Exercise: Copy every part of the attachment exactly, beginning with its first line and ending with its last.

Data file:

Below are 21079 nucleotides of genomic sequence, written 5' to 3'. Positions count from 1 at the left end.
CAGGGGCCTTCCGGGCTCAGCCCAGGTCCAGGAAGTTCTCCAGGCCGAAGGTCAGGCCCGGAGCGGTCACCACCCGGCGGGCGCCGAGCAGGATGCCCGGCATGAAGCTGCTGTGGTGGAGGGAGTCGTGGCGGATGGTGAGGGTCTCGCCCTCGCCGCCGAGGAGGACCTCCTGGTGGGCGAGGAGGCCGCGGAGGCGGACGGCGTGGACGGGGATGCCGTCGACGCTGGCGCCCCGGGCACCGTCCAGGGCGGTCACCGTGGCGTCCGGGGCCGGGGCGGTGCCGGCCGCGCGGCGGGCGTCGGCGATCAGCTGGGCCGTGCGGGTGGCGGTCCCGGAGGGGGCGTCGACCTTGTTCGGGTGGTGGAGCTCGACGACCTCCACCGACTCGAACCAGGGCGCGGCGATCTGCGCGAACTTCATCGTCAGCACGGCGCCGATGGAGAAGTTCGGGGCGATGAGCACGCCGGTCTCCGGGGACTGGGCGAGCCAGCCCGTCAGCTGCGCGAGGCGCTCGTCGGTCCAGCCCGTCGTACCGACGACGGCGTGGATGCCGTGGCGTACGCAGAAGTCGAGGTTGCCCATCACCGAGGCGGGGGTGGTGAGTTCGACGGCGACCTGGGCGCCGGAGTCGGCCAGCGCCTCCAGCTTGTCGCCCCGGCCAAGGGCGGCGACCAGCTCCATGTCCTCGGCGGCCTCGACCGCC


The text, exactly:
Below are 21079 nucleotides of genomic sequence, written 5' to 3'. Positions count from 1 at the left end.
CAGGGGCCTTCCGGGCTCAGCCCAGGTCCAGGAAGTTCTCCAGGCCGAAGGTCAGGCCCGGAGCGGTCACCACCCGGCGGGCGCCGAGCAGGATGCCCGGCATGAAGCTGCTGTGGTGGAGGGAGTCGTGGCGGATGGTGAGGGTCTCGCCCTCGCCGCCGAGGAGGACCTCCTGGTGGGCGAGGAGGCCGCGGAGGCGGACGGCGTGGACGGGGATGCCGTCGACGCTGGCGCCCCGGGCACCGTCCAGGGCGGTCACCGTGGCGTCCGGGGCCGGGGCGGTGCCGGCCGCGCGGCGGGCGTCGGCGATCAGCTGGGCCGTGCGGGTGGCGGTCCCGGAGGGGGCGTCGACCTTGTTCGGGTGGTGGAGCTCGACGACCTCCACCGACTCGAACCAGGGCGCGGCGATCTGCGCGAACTTCATCGTCAGCACGGCGCCGATGGAGAAGTTCGGGGCGATGAGCACGCCGGTCTCCGGGGACTGGGCGAGCCAGCCCGTCAGCTGCGCGAGGCGCTCGTCGGTCCAGCCCGTCGTACCGACGACGGCGTGGATGCCGTGGCGTACGCAGAAGTCGAGGTTGCCCATCACCGAGGCGGGGGTGGTGAGTTCGACGGCGACCTGGGCGCCGGAGTCGGCCAGCGCCTCCAGCTTGTCGCCCCGGCCAAGGGCGGCGACCAGCTCCATGTCCTCGGCGGCCTCGACCGCC